Behold the mighty power of the phrase “carbon footprint.”
Prior to Al Gore rolling out An Inconvenient Truth in 2006, it’s a fair bet that the majority of people had never heard the phrase or given it much thought. Since then it’s become a convenient buzzword, has garnered a lot of interest in the media and among the general public, and has in many cases become a potent marketing tool that can enhance a company’s image. But what does it actually mean?
The term is an offshoot from the broader “ecological footprint,” a measure of man’s impact on the environment. It was coined in 1995 by Mathis Wackernagel, a sustainability expert and the executive director of the Global Footprint Network. In the 2007 paper “A Definition of ‘Carbon Footprint,’” authors Thomas Wiedmann and Jan Minx of Integrated Sustainability Analysis UK Research & Consulting (isa-research.com.uk) note that “despite its ubiquitous appearance there seems to be no clear definition of this term and there is still some confusion what it actually means and measures and what unit is to be used.” Painted with a broad brush, a carbon footprint is the volume of gaseous emissions—largely carbon dioxide—created in the course of a person’s daily business, whether it be automotive emissions or the gaseous byproduct of a manufacturing process. Wiedmann and Minx suggest that the definition be stated thus: “… a measure of the exclusive total amount of carbon dioxide emissions that is directly and indirectly caused by an activity or is accumulated over the life stages of a product.”
Environmental impact, however, is not simply a matter of gases. It’s a function of everything that is done on a daily operational basis, from melting metal to sending a memo. Fire up a Google search on the phrase “reducing carbon footprint” and the number of suggestions (mostly tailored to individuals) is staggering: They range from changing your light bulbs to taking a local vacation as opposed to flying to a distant destination. One thing, however, comes up quite often: using resources responsibly. As awareness grows, more companies are looking at how each daily task impacts the planet and how they can change what they do to make their own footprints that much smaller.
THE JOURNEY TO GREEN
As a jewelry maker, there are many steps you can take to achieve a greener operation. But according to Alan Bell, managing director of Rio Grande in Albuquerque, N.M., you need to begin the process with the basic step of simplifying your day-to-day operations. “A great byproduct of simplifying is that you use less of everything,” says Bell. “Less electricity, less water, you name it.” He suggests starting the process of reducing your carbon footprint by asking a series of questions: “What is going out of your building? How much dirty water? Dirty air? Cardboard? Scrap? What if your goal was to eliminate anything leaving your building except finished product? Is that impossible? Maybe, but it has a way of radically challenging your assumptions.” When you isolate different areas of your manufacturing and business operation, you can assess the impact of each on the environment, and find ways to minimize that impact for the better of the Earth—and, often, your business. The following are some actions to consider.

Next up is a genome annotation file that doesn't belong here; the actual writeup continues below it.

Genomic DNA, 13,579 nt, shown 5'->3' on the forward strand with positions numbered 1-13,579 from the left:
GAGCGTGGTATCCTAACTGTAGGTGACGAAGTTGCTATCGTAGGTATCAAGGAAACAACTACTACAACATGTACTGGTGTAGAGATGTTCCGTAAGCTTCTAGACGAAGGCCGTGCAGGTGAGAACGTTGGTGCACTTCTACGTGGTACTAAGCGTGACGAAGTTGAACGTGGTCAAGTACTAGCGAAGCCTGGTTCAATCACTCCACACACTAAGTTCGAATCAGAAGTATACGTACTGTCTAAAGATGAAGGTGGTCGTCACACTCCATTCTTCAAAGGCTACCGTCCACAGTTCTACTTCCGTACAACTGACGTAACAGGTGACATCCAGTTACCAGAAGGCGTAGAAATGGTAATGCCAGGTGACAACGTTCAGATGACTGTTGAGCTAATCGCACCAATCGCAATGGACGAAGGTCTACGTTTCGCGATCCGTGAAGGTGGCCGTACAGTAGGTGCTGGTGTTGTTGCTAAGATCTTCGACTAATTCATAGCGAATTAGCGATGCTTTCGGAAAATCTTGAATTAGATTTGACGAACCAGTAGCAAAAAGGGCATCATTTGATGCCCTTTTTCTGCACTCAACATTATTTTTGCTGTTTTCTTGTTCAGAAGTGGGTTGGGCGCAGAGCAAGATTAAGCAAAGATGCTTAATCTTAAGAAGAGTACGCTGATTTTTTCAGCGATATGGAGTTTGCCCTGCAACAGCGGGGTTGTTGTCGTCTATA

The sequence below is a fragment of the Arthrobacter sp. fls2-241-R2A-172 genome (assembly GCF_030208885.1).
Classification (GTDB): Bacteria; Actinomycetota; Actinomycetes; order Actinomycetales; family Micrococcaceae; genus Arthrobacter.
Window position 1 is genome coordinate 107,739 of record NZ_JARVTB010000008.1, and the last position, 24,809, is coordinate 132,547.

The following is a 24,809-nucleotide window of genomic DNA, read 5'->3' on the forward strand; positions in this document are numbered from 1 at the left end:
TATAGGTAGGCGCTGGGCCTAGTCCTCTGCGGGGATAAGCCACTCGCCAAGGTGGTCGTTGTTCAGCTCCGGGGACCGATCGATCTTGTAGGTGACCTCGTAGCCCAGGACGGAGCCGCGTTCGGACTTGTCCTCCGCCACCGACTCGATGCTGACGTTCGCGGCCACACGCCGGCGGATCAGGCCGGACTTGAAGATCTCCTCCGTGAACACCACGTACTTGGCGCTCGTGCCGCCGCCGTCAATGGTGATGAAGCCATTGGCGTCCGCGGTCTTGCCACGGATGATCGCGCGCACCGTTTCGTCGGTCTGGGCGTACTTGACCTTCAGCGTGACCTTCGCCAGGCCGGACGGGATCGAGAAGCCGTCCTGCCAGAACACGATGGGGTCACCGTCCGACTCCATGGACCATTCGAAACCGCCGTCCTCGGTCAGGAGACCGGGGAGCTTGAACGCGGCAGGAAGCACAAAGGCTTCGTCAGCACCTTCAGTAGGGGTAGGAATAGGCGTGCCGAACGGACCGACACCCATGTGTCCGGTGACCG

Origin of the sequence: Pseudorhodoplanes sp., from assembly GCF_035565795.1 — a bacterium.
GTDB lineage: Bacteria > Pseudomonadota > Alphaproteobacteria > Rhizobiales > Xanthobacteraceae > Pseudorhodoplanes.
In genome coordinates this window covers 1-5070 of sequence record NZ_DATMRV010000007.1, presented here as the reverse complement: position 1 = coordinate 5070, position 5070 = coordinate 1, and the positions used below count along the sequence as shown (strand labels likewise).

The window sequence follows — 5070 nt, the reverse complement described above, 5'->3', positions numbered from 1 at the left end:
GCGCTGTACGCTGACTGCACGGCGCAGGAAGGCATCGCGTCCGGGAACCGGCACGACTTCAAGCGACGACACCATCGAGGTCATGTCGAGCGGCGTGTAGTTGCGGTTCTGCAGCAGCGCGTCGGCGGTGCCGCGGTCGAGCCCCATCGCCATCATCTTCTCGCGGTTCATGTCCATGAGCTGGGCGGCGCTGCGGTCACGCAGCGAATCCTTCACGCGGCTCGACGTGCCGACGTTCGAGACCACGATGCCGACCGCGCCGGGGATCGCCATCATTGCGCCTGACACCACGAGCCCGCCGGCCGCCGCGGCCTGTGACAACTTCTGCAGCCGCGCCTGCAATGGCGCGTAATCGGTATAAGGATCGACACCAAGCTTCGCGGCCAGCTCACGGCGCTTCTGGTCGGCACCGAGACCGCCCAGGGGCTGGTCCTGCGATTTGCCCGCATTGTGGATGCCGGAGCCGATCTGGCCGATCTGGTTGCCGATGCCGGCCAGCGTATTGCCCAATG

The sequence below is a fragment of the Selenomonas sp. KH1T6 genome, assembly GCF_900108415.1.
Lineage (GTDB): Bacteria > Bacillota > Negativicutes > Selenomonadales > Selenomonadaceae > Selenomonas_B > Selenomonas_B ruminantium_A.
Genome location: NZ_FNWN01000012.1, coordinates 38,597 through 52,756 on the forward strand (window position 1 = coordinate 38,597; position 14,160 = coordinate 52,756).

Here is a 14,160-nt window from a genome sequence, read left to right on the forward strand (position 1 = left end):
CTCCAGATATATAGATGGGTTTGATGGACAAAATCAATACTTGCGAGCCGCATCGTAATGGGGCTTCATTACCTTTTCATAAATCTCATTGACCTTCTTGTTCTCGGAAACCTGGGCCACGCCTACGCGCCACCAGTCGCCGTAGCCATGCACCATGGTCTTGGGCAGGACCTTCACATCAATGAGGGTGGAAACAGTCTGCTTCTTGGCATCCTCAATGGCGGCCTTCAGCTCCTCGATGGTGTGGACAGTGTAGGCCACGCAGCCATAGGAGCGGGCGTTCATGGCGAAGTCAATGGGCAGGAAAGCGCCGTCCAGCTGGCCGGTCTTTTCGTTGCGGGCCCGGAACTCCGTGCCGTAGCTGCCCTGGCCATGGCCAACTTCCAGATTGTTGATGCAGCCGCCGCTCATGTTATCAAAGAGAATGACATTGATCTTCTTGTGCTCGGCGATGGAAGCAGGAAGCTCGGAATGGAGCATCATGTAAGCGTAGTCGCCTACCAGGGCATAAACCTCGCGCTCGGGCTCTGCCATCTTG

Reduce chemical use. Not only is the disposal of hazardous chemicals bad for the environment, but it can be a costly process that poses significant health risks to employees if not done properly. When Superfit Inc. in King of Prussia, Pa., was ramping up to produce its new finished jewelry line CliQ, which debuted at the 2008 JCK Las Vegas Show, the company took into consideration the environmental impact of its operations. “When we were investing in new tooling, we decided to go with a CNC process that is run on pure ethanol instead of the more traditional petroleum-based coolant,” says Eric Alulis, vice president of product development. “After cooling, the ethanol simply evaporates, making for a much simpler and more cost-effective refining process.”
The company no longer has to dispose cleanly of petroleum-based coolant, nor does it have to separate precious metals from petroleum-based coolant, which ultimately results in a higher rate of reclaimed material. And as good as it is for the environment, it’s also good for the pocketbook: Alulis reports that the greener CNC process has saved the company about $10,000 a year.
About five years ago, Hoover & Strong Inc. in Richmond, Va., developed a refining process that uses 80 percent less chemicals than its former process. “We don’t have to deal with what to do with the spent chemicals,” says Torry Hoover, president of Hoover & Strong, the sheer volume of which is considerable for a company of Hoover’s size. Although the company is now saving around $10,000 a year in chemical disposal, it cost it between $400,000 and $500,000 to implement the process. “It will take up to 10 years to recoup the investment in decreased costs and increased throughput,” says Stewart Grice, the company’s mill and refining director, “but it was the right thing to do in line with our long-term view to become a more environmentally friendly company.” But even small process changes can be good for the environment. For example, Superfit eliminated the use of cyanide in its operation and switched to biodegradable buffing compounds and tumbling solutions. At Suna Bros. in New York City, the small high-end jewelry manufacturer recently eliminated ammonia from its ultrasonic solution. These efforts may seem small, but they add up to a bigger picture of environmentally conscious jewelry manufacturing.